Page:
Kids: Making Friends, Building Futures
by Theresa Wojtasiewicz
What does a Hindu girl in British Columbia have in common with an aboriginal boy in New Brunswick?
What does a Chinese boy in Toronto share with two children from West Africa recently settled in Ottawa?
Where do 200,000 kids of different ethnic, cultural, economic and social backgrounds living in dozens of communities across Canada go for after school activities?
If you didn’t know about “Boys and Girls Clubs of Canada”, then you need to read on.
Boys and Girls Clubs of Canada have been providing a safe, supportive place for kids for over one hundred years. The first “Boys’ Club” started up in the 1860’s in the eastern United States at the same time that something similar was being created in Great Britain.
Canada’s Boys and Girls Clubs had their beginnings in 1900 as the “Every Day Club” in Saint John, New Brunswick. Later known as the “East End Boys’ Club”, it became the first Boys’ Club that grew into the Boys and Girls Clubs we know today.
Why were Boys and Girls Clubs created?
In the beginning, they provided a place to go for children who lived in disadvantaged circumstances – as stated in the first Club’s original mission: “to give youth a chance to have some recreation and to see beyond the confines of their immediate situation”.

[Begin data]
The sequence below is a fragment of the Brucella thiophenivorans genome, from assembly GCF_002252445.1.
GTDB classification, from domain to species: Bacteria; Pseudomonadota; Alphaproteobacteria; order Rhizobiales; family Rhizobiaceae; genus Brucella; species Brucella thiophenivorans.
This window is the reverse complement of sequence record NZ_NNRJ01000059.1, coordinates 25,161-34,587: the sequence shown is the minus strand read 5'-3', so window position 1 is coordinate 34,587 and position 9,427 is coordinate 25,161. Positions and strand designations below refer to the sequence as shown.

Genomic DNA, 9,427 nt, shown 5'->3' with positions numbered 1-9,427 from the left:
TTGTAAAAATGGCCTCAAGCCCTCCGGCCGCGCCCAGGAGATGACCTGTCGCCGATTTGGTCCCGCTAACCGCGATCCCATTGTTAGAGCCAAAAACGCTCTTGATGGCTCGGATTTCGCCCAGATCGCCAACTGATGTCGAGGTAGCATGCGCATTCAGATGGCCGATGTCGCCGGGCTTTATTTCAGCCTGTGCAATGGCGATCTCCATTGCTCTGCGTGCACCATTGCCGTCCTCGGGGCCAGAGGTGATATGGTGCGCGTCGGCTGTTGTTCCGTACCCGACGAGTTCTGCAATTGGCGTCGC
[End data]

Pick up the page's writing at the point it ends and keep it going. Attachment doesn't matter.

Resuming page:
It is as true today as it was in 1900. Children may be disadvantaged by living in a low income household, in a remote area, or in a neighbourhood that puts them at risk; they could be recently arrived from another country, with language barriers and cultural differences that make it difficult for them to adjust to living in Canada; they could be physically and/or emotionally disabled; they could be those who have experienced bullying in school.
At Boys and Girls Clubs, children as young as three years to young adults can participate in a variety of activities and programs that are focused on them, in an environment that makes them feel at home.
Children from newcomer families can find it difficult to make friends at school, with all the pressures they face: being the ‘new kid’, language issues, problems adjusting to how things are done in a Canadian school, dealing with students and teachers who are not familiar with their culture or religion.
At a Boys and Girls Club, staff and volunteers are not only trained in the programs and activities offered by the club, they are also sensitive to the children’s ethnic and cultural backgrounds. They take particular care to make sure the environment is safe and friendly, that no child is excluded from any group activity and that cultural and religious differences are respected and understood by all.